The argument, contained in the recent decision of the Constitutional Court, saying that by the date of coming into force of Law No. 1260-XV, the Law No. 395-XIVof 13 May 1999, had been abrogated", is not quite correct. The sense of this argument is that the Constitutional Court decision of 2000 can be referred to the Law of 1999; that is absolutely incorrect. By its decisions, the Constitutional Court sets forth principles that are applicable to all legislative acts, and by no means, to some selective legislative acts. In conclusion, in order to be able to pronounce a decision containing principles other than those enunciated in the precedent decision (or decisions), the Court has to revise its previous decision.
Besides, the last decision contains a number of mistakes that contravene to the Law on Lawyers and, if it had been as it was stipulated in the respective decision, it would have been impossible to invoke the jurisprudence of the European Court of Human Rights.
For example, the Constitutional Court stipulates that "The Bar is created at the will of lawyers, expressed at the Congress, considered to be legally gathered, if the majority of the lawyers of the Republic of Moldova take part in the Congress." It is an wrong statement, as the Bar is instituted not at the will of the lawyers, but at the will of the legislator, and this is exactly the thing that makes a professional organisation an organisation of public right. If the Bar had been instituted at the will of lawyers, that would have meant an organisation constituted on benevolence principles and, as a result, the negative right of the lawyers not joining the Bar would have been respected.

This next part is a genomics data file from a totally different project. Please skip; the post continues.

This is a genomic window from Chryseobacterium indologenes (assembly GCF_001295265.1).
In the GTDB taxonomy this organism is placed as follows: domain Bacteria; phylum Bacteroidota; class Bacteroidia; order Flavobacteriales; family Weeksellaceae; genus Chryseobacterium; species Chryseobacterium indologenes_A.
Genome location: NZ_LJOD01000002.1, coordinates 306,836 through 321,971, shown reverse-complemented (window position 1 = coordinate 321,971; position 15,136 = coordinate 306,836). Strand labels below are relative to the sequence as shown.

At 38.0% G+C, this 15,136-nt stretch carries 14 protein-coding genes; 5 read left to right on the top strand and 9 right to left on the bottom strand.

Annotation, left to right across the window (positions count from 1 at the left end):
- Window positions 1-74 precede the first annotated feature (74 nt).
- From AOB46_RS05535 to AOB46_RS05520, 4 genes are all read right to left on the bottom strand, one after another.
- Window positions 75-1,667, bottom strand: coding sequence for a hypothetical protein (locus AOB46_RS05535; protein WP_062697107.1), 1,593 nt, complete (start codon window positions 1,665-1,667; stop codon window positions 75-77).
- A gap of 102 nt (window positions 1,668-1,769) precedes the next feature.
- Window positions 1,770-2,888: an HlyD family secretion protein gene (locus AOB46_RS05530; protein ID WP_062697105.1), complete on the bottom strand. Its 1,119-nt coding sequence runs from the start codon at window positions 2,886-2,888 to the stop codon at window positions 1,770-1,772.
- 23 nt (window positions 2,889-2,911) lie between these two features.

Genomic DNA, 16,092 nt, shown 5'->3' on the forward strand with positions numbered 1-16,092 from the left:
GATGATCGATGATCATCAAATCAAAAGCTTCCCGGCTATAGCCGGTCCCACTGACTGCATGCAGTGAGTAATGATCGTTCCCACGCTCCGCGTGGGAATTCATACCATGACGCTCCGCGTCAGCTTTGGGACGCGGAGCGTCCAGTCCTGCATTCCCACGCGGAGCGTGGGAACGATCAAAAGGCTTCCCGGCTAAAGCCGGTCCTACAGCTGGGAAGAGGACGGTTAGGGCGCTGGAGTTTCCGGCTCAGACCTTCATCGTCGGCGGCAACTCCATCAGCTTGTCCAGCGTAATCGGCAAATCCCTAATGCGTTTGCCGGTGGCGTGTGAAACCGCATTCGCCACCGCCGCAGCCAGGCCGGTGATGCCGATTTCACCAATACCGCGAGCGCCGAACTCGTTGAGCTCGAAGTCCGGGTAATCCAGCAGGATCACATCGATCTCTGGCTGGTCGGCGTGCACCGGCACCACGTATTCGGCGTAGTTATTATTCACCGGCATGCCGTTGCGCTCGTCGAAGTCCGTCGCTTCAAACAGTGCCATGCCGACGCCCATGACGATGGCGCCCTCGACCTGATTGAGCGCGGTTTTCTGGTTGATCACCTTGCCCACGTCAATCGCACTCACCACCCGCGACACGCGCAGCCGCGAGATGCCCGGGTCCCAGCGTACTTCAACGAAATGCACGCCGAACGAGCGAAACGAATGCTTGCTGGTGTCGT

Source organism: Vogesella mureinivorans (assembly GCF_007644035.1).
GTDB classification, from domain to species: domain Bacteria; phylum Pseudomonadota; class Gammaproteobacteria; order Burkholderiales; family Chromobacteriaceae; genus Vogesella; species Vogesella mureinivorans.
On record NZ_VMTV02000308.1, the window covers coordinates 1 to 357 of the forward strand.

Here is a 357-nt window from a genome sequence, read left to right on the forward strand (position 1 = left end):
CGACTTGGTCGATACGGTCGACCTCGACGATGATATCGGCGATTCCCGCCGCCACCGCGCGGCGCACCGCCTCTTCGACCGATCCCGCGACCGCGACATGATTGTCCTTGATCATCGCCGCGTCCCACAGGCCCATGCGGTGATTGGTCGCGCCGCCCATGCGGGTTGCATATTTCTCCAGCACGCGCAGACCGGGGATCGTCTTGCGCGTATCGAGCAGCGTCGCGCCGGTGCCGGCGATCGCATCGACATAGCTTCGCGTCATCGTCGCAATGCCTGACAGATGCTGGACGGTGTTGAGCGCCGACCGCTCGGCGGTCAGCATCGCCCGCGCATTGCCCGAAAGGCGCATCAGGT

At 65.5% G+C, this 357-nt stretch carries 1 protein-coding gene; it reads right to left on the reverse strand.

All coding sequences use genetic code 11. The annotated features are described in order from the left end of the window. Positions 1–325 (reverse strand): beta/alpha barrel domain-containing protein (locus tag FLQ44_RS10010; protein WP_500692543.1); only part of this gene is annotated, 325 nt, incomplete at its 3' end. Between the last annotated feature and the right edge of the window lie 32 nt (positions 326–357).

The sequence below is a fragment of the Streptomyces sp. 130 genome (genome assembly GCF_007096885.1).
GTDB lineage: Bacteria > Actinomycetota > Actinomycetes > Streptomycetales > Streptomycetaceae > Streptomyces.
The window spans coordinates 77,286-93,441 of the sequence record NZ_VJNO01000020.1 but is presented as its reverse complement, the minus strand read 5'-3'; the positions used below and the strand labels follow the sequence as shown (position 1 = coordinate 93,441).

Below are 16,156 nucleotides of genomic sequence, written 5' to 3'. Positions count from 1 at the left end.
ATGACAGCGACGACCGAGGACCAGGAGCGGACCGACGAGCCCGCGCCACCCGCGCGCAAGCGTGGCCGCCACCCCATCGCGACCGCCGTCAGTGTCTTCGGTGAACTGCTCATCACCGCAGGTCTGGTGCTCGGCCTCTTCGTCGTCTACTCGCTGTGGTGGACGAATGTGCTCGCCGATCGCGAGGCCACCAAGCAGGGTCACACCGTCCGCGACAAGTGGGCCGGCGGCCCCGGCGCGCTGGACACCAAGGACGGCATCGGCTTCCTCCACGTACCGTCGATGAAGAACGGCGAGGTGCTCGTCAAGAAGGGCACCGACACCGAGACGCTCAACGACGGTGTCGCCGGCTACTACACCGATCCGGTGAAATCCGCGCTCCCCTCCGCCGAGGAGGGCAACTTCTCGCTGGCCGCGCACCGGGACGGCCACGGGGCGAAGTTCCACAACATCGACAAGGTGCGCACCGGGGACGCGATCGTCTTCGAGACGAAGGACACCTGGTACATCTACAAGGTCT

We can not overlook the fact of recognising as constitutional the legal provisions, establishing a length of service term in the lawyer profession, for those persons that want to be members of the Bar Council or the Ethics and Discipline Commission. The most frequent argument for the need to select highly-experienced and professional candidates is not the right argument, as among the lawyers with less than a 5-year length of service there could be ex- judges of the Constitutional Court (after the end of their mandates); in such cases nobody can state that these candidates have low professional qualifications or experience.
Generalising the above mentioned, we can say that the Constitutional Court decision No. 12 of 19 June 2003, in general lines, complies with the jurisprudence of the European Court of Human Rights, when it conditions the practising of the lawyer profession on the membership in the Bar, but is incompatible with the Constitutional Court decision No. 8 of 15 February 2000.
At the same time, we cannot agree to the provision on the lawyer profession retaining the length of service requirement as one criteria of eligibility for the Bar Council or/and the Ethics and Discipline Commission, as such provisions are discriminatory.